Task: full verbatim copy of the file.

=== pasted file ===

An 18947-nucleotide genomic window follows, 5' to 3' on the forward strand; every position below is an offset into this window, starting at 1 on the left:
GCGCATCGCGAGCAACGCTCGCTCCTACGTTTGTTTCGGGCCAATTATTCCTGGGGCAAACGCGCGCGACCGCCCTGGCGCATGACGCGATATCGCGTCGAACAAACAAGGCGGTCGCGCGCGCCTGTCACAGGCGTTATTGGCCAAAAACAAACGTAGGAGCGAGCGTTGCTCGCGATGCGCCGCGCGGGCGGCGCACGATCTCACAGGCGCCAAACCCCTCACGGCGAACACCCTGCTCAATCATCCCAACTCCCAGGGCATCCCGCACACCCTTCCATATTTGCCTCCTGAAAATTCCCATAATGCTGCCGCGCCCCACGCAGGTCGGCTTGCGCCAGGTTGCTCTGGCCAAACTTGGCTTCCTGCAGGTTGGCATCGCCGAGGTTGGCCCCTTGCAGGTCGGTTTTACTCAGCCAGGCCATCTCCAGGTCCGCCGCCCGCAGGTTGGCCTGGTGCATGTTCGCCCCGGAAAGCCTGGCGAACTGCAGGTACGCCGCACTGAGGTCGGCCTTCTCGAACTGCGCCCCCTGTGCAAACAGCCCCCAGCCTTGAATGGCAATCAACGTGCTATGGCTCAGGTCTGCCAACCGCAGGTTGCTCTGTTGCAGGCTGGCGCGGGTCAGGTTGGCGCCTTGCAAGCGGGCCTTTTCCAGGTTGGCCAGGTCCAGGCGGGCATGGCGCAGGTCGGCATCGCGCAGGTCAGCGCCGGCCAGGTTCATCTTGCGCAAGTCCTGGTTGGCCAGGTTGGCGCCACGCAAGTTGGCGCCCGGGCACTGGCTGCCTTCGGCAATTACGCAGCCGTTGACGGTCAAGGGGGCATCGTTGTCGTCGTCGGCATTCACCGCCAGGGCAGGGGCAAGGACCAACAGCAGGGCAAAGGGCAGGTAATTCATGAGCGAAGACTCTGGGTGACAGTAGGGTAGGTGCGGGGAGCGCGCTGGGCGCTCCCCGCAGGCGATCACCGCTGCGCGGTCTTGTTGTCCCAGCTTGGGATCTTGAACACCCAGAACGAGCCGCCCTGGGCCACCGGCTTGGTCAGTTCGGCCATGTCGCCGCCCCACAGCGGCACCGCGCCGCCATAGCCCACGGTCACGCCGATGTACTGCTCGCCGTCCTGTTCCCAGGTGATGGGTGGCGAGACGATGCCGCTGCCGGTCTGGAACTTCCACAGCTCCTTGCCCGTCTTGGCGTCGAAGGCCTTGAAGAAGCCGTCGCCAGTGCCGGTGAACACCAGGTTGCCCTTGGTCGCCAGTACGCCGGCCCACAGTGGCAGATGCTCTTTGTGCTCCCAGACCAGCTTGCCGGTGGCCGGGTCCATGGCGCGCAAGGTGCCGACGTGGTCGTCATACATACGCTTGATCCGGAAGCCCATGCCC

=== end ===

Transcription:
An 18947-nucleotide genomic window follows, 5' to 3' on the forward strand; every position below is an offset into this window, starting at 1 on the left:
GCGCATCGCGAGCAACGCTCGCTCCTACGTTTGTTTCGGGCCAATTATTCCTGGGGCAAACGCGCGCGACCGCCCTGGCGCATGACGCGATATCGCGTCGAACAAACAAGGCGGTCGCGCGCGCCTGTCACAGGCGTTATTGGCCAAAAACAAACGTAGGAGCGAGCGTTGCTCGCGATGCGCCGCGCGGGCGGCGCACGATCTCACAGGCGCCAAACCCCTCACGGCGAACACCCTGCTCAATCATCCCAACTCCCAGGGCATCCCGCACACCCTTCCATATTTGCCTCCTGAAAATTCCCATAATGCTGCCGCGCCCCACGCAGGTCGGCTTGCGCCAGGTTGCTCTGGCCAAACTTGGCTTCCTGCAGGTTGGCATCGCCGAGGTTGGCCCCTTGCAGGTCGGTTTTACTCAGCCAGGCCATCTCCAGGTCCGCCGCCCGCAGGTTGGCCTGGTGCATGTTCGCCCCGGAAAGCCTGGCGAACTGCAGGTACGCCGCACTGAGGTCGGCCTTCTCGAACTGCGCCCCCTGTGCAAACAGCCCCCAGCCTTGAATGGCAATCAACGTGCTATGGCTCAGGTCTGCCAACCGCAGGTTGCTCTGTTGCAGGCTGGCGCGGGTCAGGTTGGCGCCTTGCAAGCGGGCCTTTTCCAGGTTGGCCAGGTCCAGGCGGGCATGGCGCAGGTCGGCATCGCGCAGGTCAGCGCCGGCCAGGTTCATCTTGCGCAAGTCCTGGTTGGCCAGGTTGGCGCCACGCAAGTTGGCGCCCGGGCACTGGCTGCCTTCGGCAATTACGCAGCCGTTGACGGTCAAGGGGGCATCGTTGTCGTCGTCGGCATTCACCGCCAGGGCAGGGGCAAGGACCAACAGCAGGGCAAAGGGCAGGTAATTCATGAGCGAAGACTCTGGGTGACAGTAGGGTAGGTGCGGGGAGCGCGCTGGGCGCTCCCCGCAGGCGATCACCGCTGCGCGGTCTTGTTGTCCCAGCTTGGGATCTTGAACACCCAGAACGAGCCGCCCTGGGCCACCGGCTTGGTCAGTTCGGCCATGTCGCCGCCCCACAGCGGCACCGCGCCGCCATAGCCCACGGTCACGCCGATGTACTGCTCGCCGTCCTGTTCCCAGGTGATGGGTGGCGAGACGATGCCGCTGCCGGTCTGGAACTTCCACAGCTCCTTGCCCGTCTTGGCGTCGAAGGCCTTGAAGAAGCCGTCGCCAGTGCCGGTGAACACCAGGTTGCCCTTGGTCGCCAGTACGCCGGCCCACAGTGGCAGATGCTCTTTGTGCTCCCAGACCAGCTTGCCGGTGGCCGGGTCCATGGCGCGCAAGGTGCCGACGTGGTCGTCATACATACGCTTGATCCGGAAGCCCATGCCC